22 August 2011

science and literature

ile038lunch. with cantaloupes. always. for some reason they don’t sell well, so the campground kitchen finds itself with an entire box of cantaloupes each day.  salads, main dishes, desserts, appetizers – everybody’s job is to finish those cantaloupes before they go bad.

ile039you already worked this morning, and you’ve got the afternoon libre. free. which means one one thing for you. bike. explore.

ile040this afternoon you’ll stay in the nord. past all the mustard fields, you cycle west to check out the ocean.

ile041past the vineyards.

ile042past the horses.

ile043you’ve arrived. time to sit. and just enjoy those hazy waves. and think.

ile044ever since the first day of training for the bénévoles, you can’t stop thinking about one particular conversation. [volunteers]

ile045everyone introduces their name. their age. where they’re from. their education. and their reasons for doing this stage. [internship]

it’s the background education part you like. medicine. art. acoustics. marine biology. literature. a spectrum of studies, many with no link whatsoever to science. in fact, that is the reason why you applied – because it was emphasized that no knowledge or experience was necessary.

ile046your chef [boss] isn’t at all surprised at the variety. “the biggest mistake in the french educational system was the separation between science and literature. all of the great naturalists were also the greatest artists. and all the great artists were also the greatest naturalists. it is a shame shame shame that french students are forced to choose between the two.”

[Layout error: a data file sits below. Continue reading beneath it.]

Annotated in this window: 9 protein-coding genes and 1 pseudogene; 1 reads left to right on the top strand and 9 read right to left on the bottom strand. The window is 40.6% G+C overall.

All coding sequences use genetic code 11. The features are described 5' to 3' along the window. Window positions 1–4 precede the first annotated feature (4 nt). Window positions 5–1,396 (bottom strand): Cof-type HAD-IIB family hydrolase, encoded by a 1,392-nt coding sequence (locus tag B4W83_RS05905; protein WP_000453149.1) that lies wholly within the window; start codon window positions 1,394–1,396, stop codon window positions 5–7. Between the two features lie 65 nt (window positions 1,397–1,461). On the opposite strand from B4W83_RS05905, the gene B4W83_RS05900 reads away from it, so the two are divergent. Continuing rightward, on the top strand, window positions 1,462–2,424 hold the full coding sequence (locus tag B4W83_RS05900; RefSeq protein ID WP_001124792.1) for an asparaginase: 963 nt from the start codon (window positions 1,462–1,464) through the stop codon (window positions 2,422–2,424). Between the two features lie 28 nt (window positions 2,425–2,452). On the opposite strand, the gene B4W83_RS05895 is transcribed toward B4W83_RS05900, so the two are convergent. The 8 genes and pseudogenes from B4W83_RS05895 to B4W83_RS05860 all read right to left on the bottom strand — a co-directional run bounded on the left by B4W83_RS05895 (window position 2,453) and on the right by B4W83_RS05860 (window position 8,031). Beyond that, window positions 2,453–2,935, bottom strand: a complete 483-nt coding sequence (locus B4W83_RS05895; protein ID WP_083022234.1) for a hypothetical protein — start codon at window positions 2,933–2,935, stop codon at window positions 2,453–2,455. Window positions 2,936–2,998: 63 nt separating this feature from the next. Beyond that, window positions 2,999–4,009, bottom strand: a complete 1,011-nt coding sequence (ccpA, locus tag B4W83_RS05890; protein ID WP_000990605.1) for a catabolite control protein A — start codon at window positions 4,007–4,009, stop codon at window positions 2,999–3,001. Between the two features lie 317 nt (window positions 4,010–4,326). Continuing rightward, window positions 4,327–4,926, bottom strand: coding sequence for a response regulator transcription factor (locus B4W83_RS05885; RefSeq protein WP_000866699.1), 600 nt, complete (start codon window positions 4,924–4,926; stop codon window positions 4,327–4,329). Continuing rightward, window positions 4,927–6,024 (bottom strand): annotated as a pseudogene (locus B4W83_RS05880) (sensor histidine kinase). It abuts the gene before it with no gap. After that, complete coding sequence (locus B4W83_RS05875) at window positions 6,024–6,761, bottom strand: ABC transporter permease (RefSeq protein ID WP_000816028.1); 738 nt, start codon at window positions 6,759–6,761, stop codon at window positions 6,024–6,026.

ile047he continues, “and can you believe, there are people with degrees in biology, degrees in environmental sciences, degrees with honors – but they’ve never set foot in nature? they’re full of knowledge, but it is all useless if they’ve not actually ever been outside! which is why we’ve discovered the best volunteers are actually those who have never done formal studies. and also why we open this program to people of all different backgrounds, not just science ones.

you’re beginning to understand why they allowed such a clueless person such as you to volunteer.

ile048he could continue. but he doesn’t. there are other things to discuss with the new volunteer group.

ile049but days later, you keep thinking. about how right he is. after all, if you enjoy’s nature’s beauty – the colors, the forms, the shapes – but don’t understand the why and how… you haven’t got it. and if you understand all the why and how, but don’t appreciate the beauty, you haven’t got it either. one needs both science and the arts to really appreciate anything.

Back Cameraso how fitting is it, while being nosy and digging through the mini library at the reserve, you stumble upon a series of children’s books that perfectly combine science and art. instructive on the right, yet poetic on the left.

ile050at île de ré, it suddenly begins. your new obsession with poetry. you want to do nothing more than to just read.

ile052and at the same time, you’re also learning tons about the fauna, the plants, the weather, the history – everything. info you have to pass on to the public, as part of your job is being a tour guide.

ile051lyrics. poems. quotes. you’re no longer just thirsty for pretty sunsets. you’re thirsty for words as well. words that are capable of making you feel, rather than just describe.


passez la beauté
dansez les images
dehors c'est la nuit
dedans c'est la vie
demain c'est un fruit
arrondi et pur
qui mûrit sans bruit.

pierre boujut


donna said...

i am literally awestruck by the pictures here....the ones of the sea are amazingly lyrical to me......have you ever read poetry by Diane Ackerman?....she was friends with Carl Sagan.....if you are not familiar with either please do look them up.....she is a woman that has forged her own path....i love her work

cathy said...

not yet - but i will look her up for sure! thanks for the suggestion :)